What the Hell Is a Pelvic Floor and What Should I Do for It?
OK, we have a confession. In yoga class, when the instructor tells us to relax our pelvic floor, we have no freaking idea what she’s talking about. We just nod like we understand and then wiggle our butt around for a second to make sure things are relaxed down there. But it turns out, this area of the body is actually a lot more important than we thought.
So, what is a pelvic floor? It’s the wall of muscle, tissues and ligaments that support your pelvic organs, including the uterus, vagina, bladder and rectum, the University of Chicago Medical Center tells us. These muscles are located just at the base of these organs and literally hold them in place and help you control them.
Does it change after pregnancy? Yep. Typically, after childbirth, the muscles of your pelvic floor weaken, making it even more important to keep the muscles both relaxed and strengthened. This is also why some women have bladder control issues after childbirth.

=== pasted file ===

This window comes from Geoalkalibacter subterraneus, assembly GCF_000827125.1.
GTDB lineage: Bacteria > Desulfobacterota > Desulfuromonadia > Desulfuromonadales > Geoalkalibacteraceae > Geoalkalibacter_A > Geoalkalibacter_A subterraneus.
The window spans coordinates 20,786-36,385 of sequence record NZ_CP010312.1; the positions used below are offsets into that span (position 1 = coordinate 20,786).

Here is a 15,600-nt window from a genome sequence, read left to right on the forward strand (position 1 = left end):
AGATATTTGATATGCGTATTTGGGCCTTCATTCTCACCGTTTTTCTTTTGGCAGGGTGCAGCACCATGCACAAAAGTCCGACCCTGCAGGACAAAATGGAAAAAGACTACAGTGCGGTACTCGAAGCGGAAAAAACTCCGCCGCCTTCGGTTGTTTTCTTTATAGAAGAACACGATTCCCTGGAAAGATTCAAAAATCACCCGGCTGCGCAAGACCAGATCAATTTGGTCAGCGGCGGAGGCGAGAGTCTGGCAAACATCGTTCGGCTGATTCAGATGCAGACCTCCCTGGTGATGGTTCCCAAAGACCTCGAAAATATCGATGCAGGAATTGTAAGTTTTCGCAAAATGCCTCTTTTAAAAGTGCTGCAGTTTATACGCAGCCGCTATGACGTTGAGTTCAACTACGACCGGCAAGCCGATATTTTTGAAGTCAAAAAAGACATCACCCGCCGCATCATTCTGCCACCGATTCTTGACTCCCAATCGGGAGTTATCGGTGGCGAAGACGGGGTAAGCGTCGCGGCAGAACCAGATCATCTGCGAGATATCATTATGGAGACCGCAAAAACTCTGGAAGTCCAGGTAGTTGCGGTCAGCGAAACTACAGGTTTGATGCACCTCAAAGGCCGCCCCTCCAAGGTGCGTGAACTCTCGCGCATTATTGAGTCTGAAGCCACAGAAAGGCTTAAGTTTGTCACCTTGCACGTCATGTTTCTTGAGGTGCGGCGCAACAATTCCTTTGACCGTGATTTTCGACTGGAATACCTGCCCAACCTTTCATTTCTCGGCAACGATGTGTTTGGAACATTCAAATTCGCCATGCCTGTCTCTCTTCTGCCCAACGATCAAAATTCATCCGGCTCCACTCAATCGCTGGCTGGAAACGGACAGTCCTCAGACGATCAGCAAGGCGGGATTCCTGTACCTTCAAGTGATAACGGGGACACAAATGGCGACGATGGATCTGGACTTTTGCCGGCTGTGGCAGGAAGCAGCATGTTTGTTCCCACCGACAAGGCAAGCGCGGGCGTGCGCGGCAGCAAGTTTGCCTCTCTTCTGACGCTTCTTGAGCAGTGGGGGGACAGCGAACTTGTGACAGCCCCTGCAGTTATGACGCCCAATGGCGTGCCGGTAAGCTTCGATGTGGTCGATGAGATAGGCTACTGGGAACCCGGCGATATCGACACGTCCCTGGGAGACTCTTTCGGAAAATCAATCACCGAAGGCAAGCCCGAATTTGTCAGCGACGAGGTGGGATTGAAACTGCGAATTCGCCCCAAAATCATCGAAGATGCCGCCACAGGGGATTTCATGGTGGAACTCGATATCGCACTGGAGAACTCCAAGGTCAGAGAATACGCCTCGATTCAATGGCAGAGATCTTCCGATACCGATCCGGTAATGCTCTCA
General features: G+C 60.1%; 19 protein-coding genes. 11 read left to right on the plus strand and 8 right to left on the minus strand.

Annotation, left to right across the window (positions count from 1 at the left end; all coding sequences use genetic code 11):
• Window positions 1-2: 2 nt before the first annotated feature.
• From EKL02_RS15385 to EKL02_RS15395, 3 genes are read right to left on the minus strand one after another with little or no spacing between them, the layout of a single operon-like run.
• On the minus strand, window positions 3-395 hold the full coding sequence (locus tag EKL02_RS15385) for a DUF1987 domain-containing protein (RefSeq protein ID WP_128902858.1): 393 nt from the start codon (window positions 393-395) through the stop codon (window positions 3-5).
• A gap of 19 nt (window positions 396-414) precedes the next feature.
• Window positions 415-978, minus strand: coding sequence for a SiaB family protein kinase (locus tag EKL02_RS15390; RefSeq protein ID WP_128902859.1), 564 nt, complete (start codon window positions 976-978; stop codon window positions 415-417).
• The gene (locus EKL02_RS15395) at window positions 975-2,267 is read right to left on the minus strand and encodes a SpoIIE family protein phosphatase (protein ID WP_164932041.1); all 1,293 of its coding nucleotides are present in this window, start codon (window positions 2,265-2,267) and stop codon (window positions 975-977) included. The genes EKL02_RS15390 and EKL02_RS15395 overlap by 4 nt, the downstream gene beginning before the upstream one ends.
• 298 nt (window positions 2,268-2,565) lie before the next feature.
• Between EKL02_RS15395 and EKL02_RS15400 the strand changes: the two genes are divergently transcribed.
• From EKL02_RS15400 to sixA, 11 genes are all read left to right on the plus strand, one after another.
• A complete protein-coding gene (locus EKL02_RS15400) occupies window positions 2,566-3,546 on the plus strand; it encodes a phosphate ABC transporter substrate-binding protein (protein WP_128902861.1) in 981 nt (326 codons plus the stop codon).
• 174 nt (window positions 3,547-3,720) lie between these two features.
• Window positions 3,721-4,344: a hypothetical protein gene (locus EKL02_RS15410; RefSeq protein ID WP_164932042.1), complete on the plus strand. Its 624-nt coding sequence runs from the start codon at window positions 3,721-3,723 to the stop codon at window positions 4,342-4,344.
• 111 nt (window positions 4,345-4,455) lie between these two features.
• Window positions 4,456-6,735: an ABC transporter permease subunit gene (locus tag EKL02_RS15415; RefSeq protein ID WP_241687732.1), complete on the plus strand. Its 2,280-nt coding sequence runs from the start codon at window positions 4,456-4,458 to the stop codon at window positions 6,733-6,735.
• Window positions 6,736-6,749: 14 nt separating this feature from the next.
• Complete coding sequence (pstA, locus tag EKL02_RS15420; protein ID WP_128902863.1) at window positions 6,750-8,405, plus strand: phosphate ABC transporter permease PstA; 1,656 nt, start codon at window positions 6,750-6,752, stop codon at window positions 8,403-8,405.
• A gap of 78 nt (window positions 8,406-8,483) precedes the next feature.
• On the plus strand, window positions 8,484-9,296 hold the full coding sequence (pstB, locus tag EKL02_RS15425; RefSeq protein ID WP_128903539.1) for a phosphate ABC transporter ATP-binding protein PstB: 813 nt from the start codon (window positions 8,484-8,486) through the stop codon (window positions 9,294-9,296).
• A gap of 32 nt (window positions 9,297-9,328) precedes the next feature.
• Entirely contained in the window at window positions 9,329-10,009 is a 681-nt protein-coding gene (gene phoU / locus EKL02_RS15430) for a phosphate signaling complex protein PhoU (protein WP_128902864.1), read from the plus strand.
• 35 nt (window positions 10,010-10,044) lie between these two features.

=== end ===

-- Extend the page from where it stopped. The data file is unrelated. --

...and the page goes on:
How do I relax it? You know that clenched feeling you sometimes get in the pit of your stomach when you’re stressed out? That’s your pelvic floor tensing up. (It also tenses when you have to pee.) When the muscles are constantly tight, they can actually become weaker because they’re always in action. To relax these muscles, lie on your back and take five deep breaths with your diaphragm (your stomach should expand when you breathe in). Then roll over into child’s pose and take five to ten more deep breaths.
How do I strengthen it? Ever heard of Kegel exercises (where you basically pretend to stop urinating, mid-stream, even though you’re not actually using the bathroom)? Contract your pelvic floor muscles by doing this for ten seconds, then resting ten seconds, the Mayo Clinic suggests. Repeat three sets of ten every day. Keep it up and you may even notice a difference in the bedroom, too.